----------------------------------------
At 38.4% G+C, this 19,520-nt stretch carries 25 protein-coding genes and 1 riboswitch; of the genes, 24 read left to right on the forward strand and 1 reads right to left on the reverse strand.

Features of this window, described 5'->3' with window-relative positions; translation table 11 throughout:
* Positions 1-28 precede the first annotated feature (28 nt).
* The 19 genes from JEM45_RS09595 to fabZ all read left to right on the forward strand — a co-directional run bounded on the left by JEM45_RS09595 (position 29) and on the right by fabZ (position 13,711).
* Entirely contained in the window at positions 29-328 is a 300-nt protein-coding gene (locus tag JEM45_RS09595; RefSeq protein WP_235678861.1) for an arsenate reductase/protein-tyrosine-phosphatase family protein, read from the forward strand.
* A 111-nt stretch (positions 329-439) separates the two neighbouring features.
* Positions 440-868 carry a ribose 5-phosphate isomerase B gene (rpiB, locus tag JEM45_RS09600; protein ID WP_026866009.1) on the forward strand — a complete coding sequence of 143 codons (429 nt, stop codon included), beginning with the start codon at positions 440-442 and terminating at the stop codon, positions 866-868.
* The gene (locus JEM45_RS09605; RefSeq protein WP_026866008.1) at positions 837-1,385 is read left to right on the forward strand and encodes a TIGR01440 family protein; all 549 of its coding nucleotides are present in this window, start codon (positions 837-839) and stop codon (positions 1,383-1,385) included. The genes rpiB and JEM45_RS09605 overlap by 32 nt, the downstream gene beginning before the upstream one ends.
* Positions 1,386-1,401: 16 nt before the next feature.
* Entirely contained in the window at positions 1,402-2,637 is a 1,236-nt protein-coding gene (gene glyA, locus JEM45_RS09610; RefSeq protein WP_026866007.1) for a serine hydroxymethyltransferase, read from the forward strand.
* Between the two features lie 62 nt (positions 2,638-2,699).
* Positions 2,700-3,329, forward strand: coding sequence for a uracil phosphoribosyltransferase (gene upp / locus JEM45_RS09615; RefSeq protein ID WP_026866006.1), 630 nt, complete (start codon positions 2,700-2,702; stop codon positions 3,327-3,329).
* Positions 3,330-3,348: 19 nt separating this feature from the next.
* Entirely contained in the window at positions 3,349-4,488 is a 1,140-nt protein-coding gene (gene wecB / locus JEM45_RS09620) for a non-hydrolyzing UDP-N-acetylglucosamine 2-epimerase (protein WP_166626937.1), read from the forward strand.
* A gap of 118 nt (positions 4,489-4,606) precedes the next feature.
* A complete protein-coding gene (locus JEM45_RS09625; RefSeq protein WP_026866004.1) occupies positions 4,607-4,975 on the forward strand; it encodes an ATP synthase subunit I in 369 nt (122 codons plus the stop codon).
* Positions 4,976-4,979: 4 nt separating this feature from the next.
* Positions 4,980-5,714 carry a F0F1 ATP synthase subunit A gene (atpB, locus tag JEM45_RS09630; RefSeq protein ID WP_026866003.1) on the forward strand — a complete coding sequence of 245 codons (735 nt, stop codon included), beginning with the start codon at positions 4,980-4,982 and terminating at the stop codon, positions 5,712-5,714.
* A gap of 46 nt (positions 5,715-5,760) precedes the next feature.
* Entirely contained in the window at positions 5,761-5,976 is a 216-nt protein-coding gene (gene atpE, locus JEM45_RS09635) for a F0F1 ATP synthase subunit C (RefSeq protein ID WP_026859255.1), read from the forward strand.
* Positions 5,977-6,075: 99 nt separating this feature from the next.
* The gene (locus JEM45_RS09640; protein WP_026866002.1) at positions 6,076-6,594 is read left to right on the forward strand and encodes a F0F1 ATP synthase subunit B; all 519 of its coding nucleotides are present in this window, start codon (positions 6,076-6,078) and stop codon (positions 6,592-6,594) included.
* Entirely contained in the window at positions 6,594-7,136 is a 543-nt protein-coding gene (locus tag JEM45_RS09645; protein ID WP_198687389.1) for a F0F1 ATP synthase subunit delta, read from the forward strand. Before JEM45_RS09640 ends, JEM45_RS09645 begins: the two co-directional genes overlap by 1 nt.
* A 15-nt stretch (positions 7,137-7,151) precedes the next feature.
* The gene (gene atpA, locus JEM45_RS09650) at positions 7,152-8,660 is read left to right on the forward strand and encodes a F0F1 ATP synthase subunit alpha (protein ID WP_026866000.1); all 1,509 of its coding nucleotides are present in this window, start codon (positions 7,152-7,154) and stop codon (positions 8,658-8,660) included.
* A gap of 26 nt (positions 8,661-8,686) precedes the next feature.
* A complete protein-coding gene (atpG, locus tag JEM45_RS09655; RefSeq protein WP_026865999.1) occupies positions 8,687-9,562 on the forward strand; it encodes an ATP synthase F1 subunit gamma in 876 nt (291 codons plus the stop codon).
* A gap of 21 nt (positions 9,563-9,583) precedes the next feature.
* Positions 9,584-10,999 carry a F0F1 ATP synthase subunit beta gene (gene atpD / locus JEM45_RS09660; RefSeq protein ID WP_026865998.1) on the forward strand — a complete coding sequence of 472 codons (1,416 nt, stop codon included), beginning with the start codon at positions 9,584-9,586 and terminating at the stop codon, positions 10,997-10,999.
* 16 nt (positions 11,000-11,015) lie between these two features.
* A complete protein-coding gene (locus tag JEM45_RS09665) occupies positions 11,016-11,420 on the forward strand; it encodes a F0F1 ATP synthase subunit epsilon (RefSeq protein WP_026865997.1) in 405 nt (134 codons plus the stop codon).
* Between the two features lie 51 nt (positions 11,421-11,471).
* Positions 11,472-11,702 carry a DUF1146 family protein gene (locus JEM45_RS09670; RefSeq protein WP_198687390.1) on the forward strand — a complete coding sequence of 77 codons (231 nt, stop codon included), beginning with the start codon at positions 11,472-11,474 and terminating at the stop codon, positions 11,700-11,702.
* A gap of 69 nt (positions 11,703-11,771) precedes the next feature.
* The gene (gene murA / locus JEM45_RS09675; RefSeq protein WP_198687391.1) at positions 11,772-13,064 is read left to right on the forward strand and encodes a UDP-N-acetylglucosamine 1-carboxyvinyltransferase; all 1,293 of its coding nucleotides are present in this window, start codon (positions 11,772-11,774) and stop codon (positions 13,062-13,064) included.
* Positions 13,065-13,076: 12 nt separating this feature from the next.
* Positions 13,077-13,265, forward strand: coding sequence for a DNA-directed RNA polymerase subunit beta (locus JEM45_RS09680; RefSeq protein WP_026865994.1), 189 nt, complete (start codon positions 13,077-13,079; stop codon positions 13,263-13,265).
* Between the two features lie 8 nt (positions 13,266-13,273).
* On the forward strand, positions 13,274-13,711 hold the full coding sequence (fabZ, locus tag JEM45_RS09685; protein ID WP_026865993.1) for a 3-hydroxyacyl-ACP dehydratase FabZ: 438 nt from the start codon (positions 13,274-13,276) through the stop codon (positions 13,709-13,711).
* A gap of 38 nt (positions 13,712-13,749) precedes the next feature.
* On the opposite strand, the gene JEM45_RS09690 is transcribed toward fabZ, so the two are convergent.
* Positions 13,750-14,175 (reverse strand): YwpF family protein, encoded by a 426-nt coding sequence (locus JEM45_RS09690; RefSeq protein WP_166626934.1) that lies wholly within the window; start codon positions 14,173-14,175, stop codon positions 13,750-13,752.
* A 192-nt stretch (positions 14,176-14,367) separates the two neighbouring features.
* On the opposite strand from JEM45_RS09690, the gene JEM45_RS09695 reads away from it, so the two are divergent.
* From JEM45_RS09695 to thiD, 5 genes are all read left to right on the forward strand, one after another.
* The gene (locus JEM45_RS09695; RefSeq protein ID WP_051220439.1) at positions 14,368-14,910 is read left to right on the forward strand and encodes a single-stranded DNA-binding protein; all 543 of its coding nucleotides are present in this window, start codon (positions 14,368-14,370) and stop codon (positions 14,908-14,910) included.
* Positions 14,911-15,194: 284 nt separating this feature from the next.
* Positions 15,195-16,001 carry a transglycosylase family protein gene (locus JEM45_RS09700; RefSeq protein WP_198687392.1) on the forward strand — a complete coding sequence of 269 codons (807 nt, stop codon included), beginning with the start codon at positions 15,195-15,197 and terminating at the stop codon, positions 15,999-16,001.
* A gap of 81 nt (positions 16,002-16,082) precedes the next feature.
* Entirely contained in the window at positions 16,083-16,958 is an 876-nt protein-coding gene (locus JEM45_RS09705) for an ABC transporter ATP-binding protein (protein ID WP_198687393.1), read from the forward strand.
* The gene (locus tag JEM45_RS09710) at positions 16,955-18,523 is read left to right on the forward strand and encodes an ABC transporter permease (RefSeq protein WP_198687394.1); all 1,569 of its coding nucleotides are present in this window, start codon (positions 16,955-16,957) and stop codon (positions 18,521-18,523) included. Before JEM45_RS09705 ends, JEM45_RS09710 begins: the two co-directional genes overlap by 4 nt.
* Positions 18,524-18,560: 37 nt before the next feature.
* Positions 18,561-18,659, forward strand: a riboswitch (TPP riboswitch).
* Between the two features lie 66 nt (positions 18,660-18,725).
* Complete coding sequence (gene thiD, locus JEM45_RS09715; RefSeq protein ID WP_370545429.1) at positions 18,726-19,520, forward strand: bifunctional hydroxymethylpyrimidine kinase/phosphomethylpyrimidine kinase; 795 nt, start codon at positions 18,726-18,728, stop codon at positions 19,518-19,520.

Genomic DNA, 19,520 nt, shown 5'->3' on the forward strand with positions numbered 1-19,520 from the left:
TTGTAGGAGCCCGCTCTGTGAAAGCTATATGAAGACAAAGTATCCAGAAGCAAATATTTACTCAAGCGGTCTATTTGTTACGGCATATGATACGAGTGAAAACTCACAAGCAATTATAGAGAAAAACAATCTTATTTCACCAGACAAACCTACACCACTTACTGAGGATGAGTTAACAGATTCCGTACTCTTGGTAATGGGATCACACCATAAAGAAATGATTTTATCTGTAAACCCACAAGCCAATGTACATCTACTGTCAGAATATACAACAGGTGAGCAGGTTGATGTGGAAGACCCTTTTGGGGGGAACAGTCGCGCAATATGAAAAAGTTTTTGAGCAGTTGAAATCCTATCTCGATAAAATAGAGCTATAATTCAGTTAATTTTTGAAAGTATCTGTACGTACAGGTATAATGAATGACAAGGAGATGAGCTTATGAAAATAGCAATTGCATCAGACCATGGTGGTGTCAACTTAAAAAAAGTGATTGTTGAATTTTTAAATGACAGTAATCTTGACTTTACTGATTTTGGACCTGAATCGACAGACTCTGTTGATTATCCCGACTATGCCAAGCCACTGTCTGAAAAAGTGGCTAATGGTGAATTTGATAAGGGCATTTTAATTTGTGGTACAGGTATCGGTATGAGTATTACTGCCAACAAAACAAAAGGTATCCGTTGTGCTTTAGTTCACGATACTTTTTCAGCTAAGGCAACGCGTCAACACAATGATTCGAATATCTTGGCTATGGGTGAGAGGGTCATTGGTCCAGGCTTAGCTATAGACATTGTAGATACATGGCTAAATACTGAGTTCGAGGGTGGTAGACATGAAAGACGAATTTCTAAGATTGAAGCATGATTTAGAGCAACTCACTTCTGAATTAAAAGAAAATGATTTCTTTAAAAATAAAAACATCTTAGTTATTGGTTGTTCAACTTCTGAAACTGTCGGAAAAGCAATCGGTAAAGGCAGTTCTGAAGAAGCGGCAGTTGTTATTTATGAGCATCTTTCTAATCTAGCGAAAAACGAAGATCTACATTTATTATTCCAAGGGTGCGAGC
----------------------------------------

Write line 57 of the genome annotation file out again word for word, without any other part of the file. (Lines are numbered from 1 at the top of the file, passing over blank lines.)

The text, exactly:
TTGTAGGAGCCCGCTCTGTGAAAGCTATATGAAGACAAAGTATCCAGAAGCAAATATTTACTCAAGCGGTCTATTTGTTACGGCATATGATACGAGTGAAAACTCACAAGCAATTATAGAGAAAAACAATCTTATTTCACCAGACAAACCTACACCACTTACTGAGGATGAGTTAACAGATTCCGTACTCTTGGTAATGGGATCACACCATAAAGAAATGATTTTATCTGTAAACCCACAAGCCAATGTACATCTACTGTCAGAATATACAACAGGTGAGCAGGTTGATGTGGAAGACCCTTTTGGGGGGAACAGTCGCGCAATATGAAAAAGTTTTTGAGCAGTTGAAATCCTATCTCGATAAAATAGAGCTATAATTCAGTTAATTTTTGAAAGTATCTGTACGTACAGGTATAATGAATGACAAGGAGATGAGCTTATGAAAATAGCAATTGCATCAGACCATGGTGGTGTCAACTTAAAAAAAGTGATTGTTGAATTTTTAAATGACAGTAATCTTGACTTTACTGATTTTGGACCTGAATCGACAGACTCTGTTGATTATCCCGACTATGCCAAGCCACTGTCTGAAAAAGTGGCTAATGGTGAATTTGATAAGGGCATTTTAATTTGTGGTACAGGTATCGGTATGAGTATTACTGCCAACAAAACAAAAGGTATCCGTTGTGCTTTAGTTCACGATACTTTTTCAGCTAAGGCAACGCGTCAACACAATGATTCGAATATCTTGGCTATGGGTGAGAGGGTCATTGGTCCAGGCTTAGCTATAGACATTGTAGATACATGGCTAAATACTGAGTTCGAGGGTGGTAGACATGAAAGACGAATTTCTAAGATTGAAGCATGATTTAGAGCAACTCACTTCTGAATTAAAAGAAAATGATTTCTTTAAAAATAAAAACATCTTAGTTATTGGTTGTTCAACTTCTGAAACTGTCGGAAAAGCAATCGGTAAAGGCAGTTCTGAAGAAGCGGCAGTTGTTATTTATGAGCATCTTTCTAATCTAGCGAAAAACGAAGATCTACATTTATTATTCCAAGGGTGCGAGC